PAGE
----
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08 February 2007, 12:14

Skype reads out BIOS data

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The Windows version of the video and telephony software Skype reads and stores the BIOS data of a user's computer. As a hacker with the pseudonym Myria reports in a blog entry, once the software is launched it saves an executable file called in the user's temporary folder. This file contains code that transmits the data found in the BIOS address area of the application to be launched. It is not yet clear what the Skype software does with the data, which may contain, among other things, the motherboard serial number. The mysterious .com file was only noticed because of an error message that Skype outputs when it is launched on systems running on 64-bit versions of Windows. 64-bit versions lack the "NT Virtual DOS Machine" (NTVDM), which allows direct access to BIOS memory pages and is required to execute the program. Since myria's blog entry is dated February the 6th 2007 presumably Skype added the BIOS reading code to their applications relatively recently.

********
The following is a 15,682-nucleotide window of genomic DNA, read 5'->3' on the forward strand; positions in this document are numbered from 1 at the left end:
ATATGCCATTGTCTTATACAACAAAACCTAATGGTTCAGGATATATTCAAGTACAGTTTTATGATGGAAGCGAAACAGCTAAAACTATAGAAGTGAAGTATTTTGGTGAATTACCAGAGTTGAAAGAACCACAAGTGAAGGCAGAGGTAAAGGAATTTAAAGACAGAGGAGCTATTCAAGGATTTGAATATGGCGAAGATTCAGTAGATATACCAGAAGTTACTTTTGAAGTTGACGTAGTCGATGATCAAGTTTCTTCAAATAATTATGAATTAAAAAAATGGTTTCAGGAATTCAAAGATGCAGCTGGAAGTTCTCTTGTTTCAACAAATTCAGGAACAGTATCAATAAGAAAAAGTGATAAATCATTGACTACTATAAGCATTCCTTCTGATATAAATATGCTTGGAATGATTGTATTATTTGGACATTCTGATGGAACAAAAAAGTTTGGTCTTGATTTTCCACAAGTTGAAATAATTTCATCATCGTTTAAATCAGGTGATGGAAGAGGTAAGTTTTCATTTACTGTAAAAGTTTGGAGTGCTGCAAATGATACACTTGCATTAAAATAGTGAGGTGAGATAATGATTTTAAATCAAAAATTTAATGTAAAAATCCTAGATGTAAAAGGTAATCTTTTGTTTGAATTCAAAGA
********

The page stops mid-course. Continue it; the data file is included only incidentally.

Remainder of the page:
Interestingly, the Skype software apparently also attempts to prevent the contents of the .com file that it has created, from being examined. Myria writes that the file could only be opened after the system had been rebooted because of a forced kernel panic. As the comments on this blog entry reveal, such actions make users quite suspicious of the Skype vendor. At the beginning of 2006, in its antitrust dispute with Intel, AMD accused Skype of having tailored the conference function of its telephone software specifically to Intel processors. At the time the function would not run on AMD based systems.

Update: Meanwhile Skype's Chief Security Officer commented on this issue. Read Skype Extras Gallery uses BIOS data for DRM

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